Hunter won the contract to represent St. Joseph’s University from an old Biden family friend who worked in government relations at the university and proposed he solicit earmarks for one of its programs in Philadelphia. The friend, Robert Skomorucha, remarked in a press interview that Hunter had “a very strong last name that really paid off in terms of our lobbying efforts.”
These clients, like MBNA, also favored bankruptcy reforms to make it harder for patients and students to discharge debt in bankruptcy filings. At the same time Hunter was operating as a Beltway lobbyist, he was receiving “consulting payments” from his old employer MBNA, which was still courting his father over the bankruptcy reforms.
In 2007, Hunter also dined with a private prison lobbyist who had business before a Senate Judiciary subcommittee Joe Biden chaired, according to published reports. Senate rules bar members or their staff from having contact with family members who are lobbyists seeking to influence legislation.
Hunter’s lawyer-lobbyist firm was embroiled in a conflict-of-interest controversy in 2006 when it was criticized for representing a lobbyist under investigation by the House ethics committee. The lobbyist was still taking payments from his old K Street firm while working as a top aide on the House Appropriations Committee. Hunter at the time was lobbying that same committee for earmarks for his clients.
William Oldaker did not just make Hunter a rich lobbyist. Oldaker also secured a $1 million loan for him through a bank he co-founded, WashingtonFirst, that Hunter sought for an investment scheme, which later went sour.
Joe Biden deposited hundreds of thousands of dollars in campaign and political action committee donations at WashingtonFirst, while funneling hundreds of thousands in campaign and PAC expenditures to Oldaker, Biden & Belair. Joe Biden’s payments to Hunter’s lobbying firm, including more than $143,000 in 2007 alone, were listed as “legal services” in Federal Election Commission filings.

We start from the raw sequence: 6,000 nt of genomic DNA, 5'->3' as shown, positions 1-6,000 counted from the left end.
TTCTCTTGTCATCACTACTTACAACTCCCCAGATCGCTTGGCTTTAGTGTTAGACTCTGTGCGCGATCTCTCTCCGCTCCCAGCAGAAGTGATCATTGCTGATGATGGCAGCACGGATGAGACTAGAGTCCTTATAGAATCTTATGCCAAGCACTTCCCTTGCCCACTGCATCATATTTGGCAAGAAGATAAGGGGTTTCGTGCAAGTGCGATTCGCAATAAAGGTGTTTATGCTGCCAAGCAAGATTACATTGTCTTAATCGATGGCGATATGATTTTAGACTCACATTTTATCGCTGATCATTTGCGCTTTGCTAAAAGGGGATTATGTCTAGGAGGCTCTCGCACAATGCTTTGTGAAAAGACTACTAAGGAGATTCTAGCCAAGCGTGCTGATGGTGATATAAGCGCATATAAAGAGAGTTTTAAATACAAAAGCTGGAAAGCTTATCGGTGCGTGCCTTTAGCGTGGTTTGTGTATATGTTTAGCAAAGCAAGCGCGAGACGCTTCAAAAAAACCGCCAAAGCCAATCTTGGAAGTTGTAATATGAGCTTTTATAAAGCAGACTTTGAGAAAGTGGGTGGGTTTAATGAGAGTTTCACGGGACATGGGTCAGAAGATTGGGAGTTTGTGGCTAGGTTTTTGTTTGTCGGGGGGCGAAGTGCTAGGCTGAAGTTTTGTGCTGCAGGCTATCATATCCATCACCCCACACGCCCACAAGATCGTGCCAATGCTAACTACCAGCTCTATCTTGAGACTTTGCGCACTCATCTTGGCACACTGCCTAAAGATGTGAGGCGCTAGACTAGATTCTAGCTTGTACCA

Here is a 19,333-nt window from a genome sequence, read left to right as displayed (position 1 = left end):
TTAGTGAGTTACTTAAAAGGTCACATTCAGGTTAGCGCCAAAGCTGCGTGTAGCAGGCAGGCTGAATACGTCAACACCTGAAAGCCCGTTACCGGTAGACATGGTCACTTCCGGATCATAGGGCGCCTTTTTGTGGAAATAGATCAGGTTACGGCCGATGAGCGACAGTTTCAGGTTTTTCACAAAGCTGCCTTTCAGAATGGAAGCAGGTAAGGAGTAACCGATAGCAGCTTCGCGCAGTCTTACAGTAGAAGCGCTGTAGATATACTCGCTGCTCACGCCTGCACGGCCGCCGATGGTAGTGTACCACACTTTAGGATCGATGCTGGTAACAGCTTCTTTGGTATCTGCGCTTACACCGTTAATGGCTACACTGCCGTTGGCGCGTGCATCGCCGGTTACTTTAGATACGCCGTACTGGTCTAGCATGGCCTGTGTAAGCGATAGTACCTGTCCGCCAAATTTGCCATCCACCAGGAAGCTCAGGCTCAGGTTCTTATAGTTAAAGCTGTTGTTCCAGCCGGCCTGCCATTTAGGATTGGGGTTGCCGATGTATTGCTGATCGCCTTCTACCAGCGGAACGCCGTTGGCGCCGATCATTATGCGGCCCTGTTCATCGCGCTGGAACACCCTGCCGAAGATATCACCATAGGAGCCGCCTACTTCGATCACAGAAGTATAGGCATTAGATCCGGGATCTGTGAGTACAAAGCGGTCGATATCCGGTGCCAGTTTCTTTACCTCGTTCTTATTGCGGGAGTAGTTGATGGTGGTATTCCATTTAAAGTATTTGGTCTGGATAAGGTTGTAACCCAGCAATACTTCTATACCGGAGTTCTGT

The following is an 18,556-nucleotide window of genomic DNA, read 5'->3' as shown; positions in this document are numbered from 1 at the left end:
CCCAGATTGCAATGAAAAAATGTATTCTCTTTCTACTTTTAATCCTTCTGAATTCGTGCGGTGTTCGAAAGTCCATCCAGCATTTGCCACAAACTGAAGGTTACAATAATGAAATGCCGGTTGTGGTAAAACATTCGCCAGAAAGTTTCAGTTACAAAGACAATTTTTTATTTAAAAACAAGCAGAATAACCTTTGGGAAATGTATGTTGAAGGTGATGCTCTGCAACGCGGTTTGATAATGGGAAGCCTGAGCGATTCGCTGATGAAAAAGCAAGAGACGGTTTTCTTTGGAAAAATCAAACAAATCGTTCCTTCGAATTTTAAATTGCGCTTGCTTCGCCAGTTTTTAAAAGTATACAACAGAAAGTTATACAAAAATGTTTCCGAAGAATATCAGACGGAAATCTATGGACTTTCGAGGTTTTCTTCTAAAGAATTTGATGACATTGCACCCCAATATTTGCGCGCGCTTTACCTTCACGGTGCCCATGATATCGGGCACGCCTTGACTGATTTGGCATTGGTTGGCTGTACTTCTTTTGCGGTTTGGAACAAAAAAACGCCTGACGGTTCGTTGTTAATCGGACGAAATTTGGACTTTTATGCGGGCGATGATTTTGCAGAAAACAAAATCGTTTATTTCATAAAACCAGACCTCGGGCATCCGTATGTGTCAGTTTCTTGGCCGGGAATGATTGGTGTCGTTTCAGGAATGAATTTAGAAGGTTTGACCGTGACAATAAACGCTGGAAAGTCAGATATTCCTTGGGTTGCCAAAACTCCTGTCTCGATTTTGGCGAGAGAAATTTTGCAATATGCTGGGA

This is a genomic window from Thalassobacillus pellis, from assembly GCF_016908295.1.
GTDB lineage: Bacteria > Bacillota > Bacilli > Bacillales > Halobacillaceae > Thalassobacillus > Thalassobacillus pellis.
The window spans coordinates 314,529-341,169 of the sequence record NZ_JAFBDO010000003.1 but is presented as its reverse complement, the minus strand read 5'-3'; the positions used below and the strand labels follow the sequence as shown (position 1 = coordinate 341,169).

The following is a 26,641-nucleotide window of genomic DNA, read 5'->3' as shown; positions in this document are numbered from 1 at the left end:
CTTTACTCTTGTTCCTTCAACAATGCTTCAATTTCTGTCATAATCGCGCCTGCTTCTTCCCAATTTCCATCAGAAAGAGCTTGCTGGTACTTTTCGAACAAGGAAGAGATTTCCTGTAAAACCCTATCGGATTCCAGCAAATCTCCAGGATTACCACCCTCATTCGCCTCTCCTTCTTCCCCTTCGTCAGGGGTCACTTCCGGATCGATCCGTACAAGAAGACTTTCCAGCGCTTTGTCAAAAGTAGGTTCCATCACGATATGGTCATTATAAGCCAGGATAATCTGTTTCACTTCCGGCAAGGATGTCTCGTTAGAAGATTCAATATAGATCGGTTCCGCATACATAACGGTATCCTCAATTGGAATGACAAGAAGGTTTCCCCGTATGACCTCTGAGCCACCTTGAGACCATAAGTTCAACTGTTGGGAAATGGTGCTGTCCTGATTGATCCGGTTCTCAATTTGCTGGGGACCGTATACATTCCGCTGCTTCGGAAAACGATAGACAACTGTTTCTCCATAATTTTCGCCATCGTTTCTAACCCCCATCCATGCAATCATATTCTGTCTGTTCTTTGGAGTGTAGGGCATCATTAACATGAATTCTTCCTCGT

Oldaker did not respond to a request for comment left at his office.
2003-2005: National Group LLP
While serving as a partner at Oldaker, Biden & Belair, Hunter also registered as a lobbyist for National Group, a lobbying-only subsidiary which shared offices with OB&B and specialized in targeted spending items inserted into legislation known as “earmarks.”
Hunter represented his father’s alma mater, the University of Delaware, and other Biden constituents and submitted requests to Biden’s office for earmarks benefiting these clients in appropriations bills.
2006-2007: Paradigm Companies LLC
In 2005, when Joe Biden was thinking about making another run at the White House, after a 1987 bid that ended in plagiarism charges, his lobbyist son was looking for a new line of work too.
In early 2006, Wall Street executive and Biden family friend Anthony Lotito said, Biden’s younger brother, Jim, phoned him on behalf of the senator. He said Biden wanted his youngest son – whom he still called “Honey” – to get out of the lobbying business to avoid allegations of conflicts of interest that might dog Biden’s presidential bid.